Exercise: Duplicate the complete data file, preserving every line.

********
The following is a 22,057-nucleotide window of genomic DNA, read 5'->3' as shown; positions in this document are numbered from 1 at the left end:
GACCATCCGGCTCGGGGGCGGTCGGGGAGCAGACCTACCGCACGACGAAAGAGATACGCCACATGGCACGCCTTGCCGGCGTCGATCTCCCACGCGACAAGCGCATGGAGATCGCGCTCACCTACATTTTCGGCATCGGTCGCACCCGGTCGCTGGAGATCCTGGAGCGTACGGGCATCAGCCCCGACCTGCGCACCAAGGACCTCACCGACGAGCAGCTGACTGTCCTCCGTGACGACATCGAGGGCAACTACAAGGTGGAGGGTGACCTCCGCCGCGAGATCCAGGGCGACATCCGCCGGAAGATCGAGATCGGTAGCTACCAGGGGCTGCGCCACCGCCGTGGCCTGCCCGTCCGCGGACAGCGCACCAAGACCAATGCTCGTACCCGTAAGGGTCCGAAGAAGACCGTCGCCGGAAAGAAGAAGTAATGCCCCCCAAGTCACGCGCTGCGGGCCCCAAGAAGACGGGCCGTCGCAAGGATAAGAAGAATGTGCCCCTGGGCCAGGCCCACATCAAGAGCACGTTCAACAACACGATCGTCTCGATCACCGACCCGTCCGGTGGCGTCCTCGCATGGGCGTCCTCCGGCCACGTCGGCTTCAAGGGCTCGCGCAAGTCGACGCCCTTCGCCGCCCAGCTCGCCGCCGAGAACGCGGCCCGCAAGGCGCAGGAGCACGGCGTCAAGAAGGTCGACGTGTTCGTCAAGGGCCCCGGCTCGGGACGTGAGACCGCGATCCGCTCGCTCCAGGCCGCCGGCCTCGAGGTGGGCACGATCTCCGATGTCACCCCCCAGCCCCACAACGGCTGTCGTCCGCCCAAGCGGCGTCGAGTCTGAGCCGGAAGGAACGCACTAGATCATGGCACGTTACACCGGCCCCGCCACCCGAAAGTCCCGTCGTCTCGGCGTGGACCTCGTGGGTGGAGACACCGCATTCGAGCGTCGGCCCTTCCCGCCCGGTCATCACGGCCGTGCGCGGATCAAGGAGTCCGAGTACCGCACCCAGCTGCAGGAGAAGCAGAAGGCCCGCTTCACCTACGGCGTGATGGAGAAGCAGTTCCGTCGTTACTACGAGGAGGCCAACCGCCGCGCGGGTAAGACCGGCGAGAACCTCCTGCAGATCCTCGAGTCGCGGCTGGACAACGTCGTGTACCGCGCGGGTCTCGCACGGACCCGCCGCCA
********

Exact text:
The following is a 22,057-nucleotide window of genomic DNA, read 5'->3' as shown; positions in this document are numbered from 1 at the left end:
GACCATCCGGCTCGGGGGCGGTCGGGGAGCAGACCTACCGCACGACGAAAGAGATACGCCACATGGCACGCCTTGCCGGCGTCGATCTCCCACGCGACAAGCGCATGGAGATCGCGCTCACCTACATTTTCGGCATCGGTCGCACCCGGTCGCTGGAGATCCTGGAGCGTACGGGCATCAGCCCCGACCTGCGCACCAAGGACCTCACCGACGAGCAGCTGACTGTCCTCCGTGACGACATCGAGGGCAACTACAAGGTGGAGGGTGACCTCCGCCGCGAGATCCAGGGCGACATCCGCCGGAAGATCGAGATCGGTAGCTACCAGGGGCTGCGCCACCGCCGTGGCCTGCCCGTCCGCGGACAGCGCACCAAGACCAATGCTCGTACCCGTAAGGGTCCGAAGAAGACCGTCGCCGGAAAGAAGAAGTAATGCCCCCCAAGTCACGCGCTGCGGGCCCCAAGAAGACGGGCCGTCGCAAGGATAAGAAGAATGTGCCCCTGGGCCAGGCCCACATCAAGAGCACGTTCAACAACACGATCGTCTCGATCACCGACCCGTCCGGTGGCGTCCTCGCATGGGCGTCCTCCGGCCACGTCGGCTTCAAGGGCTCGCGCAAGTCGACGCCCTTCGCCGCCCAGCTCGCCGCCGAGAACGCGGCCCGCAAGGCGCAGGAGCACGGCGTCAAGAAGGTCGACGTGTTCGTCAAGGGCCCCGGCTCGGGACGTGAGACCGCGATCCGCTCGCTCCAGGCCGCCGGCCTCGAGGTGGGCACGATCTCCGATGTCACCCCCCAGCCCCACAACGGCTGTCGTCCGCCCAAGCGGCGTCGAGTCTGAGCCGGAAGGAACGCACTAGATCATGGCACGTTACACCGGCCCCGCCACCCGAAAGTCCCGTCGTCTCGGCGTGGACCTCGTGGGTGGAGACACCGCATTCGAGCGTCGGCCCTTCCCGCCCGGTCATCACGGCCGTGCGCGGATCAAGGAGTCCGAGTACCGCACCCAGCTGCAGGAGAAGCAGAAGGCCCGCTTCACCTACGGCGTGATGGAGAAGCAGTTCCGTCGTTACTACGAGGAGGCCAACCGCCGCGCGGGTAAGACCGGCGAGAACCTCCTGCAGATCCTCGAGTCGCGGCTGGACAACGTCGTGTACCGCGCGGGTCTCGCACGGACCCGCCGCCA